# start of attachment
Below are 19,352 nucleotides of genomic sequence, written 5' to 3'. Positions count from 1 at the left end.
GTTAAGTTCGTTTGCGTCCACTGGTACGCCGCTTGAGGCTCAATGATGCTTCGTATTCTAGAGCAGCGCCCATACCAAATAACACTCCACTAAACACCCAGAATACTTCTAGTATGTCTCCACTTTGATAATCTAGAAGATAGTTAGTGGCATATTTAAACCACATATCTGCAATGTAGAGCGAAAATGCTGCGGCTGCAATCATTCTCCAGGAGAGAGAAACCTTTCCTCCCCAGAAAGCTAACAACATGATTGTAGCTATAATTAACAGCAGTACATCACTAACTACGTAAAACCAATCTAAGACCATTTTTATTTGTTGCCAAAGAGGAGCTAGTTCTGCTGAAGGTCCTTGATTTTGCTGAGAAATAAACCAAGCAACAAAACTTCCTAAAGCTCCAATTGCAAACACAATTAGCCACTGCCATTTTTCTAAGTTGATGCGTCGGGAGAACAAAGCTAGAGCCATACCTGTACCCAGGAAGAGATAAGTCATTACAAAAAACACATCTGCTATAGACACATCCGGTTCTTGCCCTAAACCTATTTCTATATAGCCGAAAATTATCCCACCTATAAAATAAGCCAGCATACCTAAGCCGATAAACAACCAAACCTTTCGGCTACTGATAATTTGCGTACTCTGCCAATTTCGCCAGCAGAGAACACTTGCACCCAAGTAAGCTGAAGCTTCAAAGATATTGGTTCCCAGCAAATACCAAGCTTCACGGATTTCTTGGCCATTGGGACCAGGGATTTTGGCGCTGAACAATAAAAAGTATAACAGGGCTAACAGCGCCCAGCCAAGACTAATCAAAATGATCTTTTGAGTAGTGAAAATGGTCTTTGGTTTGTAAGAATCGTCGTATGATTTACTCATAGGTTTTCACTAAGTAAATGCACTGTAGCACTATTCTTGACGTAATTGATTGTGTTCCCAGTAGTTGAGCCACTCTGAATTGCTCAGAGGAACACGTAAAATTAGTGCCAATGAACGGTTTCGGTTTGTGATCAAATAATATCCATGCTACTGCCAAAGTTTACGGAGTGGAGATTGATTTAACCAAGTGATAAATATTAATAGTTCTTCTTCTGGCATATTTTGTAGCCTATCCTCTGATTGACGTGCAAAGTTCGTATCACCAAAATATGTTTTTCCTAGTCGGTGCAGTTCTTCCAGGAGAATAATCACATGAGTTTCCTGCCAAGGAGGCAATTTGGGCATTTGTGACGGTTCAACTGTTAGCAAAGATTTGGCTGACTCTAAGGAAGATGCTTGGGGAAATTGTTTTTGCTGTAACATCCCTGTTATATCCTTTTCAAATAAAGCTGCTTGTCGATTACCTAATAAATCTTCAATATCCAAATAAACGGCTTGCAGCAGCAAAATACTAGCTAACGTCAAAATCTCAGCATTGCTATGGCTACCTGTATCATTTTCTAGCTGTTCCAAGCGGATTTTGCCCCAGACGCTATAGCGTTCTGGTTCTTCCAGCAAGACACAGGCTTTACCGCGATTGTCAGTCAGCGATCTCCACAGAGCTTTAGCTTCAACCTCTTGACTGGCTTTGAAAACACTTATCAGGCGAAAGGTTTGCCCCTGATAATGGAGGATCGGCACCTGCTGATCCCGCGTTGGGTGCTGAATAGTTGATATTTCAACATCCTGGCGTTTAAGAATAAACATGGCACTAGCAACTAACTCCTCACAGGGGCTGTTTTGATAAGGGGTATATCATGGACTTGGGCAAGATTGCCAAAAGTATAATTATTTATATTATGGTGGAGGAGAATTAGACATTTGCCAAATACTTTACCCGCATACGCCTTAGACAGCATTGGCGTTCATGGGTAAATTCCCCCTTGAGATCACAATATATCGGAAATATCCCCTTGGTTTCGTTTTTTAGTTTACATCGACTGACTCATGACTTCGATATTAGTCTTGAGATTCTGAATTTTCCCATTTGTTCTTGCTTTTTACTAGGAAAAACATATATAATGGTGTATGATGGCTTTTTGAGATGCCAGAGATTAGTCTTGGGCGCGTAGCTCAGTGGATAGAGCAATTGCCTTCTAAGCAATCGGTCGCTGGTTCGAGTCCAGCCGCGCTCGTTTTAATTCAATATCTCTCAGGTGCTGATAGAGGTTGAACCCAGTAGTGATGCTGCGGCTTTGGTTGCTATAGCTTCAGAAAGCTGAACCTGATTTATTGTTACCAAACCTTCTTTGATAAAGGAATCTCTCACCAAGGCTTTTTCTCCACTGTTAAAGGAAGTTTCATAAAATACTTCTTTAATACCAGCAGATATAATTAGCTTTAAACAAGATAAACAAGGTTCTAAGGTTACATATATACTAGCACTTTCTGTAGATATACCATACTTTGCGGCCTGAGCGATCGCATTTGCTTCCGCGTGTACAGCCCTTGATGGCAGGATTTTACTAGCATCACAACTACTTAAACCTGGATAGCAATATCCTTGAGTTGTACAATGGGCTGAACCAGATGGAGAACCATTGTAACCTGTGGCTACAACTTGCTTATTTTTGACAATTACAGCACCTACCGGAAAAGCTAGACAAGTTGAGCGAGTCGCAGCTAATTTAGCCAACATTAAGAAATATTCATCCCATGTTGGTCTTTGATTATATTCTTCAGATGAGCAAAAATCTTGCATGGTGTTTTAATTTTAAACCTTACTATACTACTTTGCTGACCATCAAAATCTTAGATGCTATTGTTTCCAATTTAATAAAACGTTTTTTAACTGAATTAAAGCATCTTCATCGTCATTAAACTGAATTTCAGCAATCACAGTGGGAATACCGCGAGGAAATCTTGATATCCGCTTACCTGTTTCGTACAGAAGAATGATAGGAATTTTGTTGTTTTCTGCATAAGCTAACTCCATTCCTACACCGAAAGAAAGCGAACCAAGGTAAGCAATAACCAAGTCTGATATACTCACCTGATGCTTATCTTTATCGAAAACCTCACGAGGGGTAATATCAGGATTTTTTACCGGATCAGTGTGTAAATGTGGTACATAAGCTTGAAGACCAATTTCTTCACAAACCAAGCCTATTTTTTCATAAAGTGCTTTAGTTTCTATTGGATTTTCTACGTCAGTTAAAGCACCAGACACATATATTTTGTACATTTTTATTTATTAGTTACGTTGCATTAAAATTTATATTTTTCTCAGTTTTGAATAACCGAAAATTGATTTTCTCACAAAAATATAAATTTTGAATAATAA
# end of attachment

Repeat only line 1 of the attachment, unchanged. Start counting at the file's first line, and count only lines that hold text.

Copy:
Below are 19,352 nucleotides of genomic sequence, written 5' to 3'. Positions count from 1 at the left end.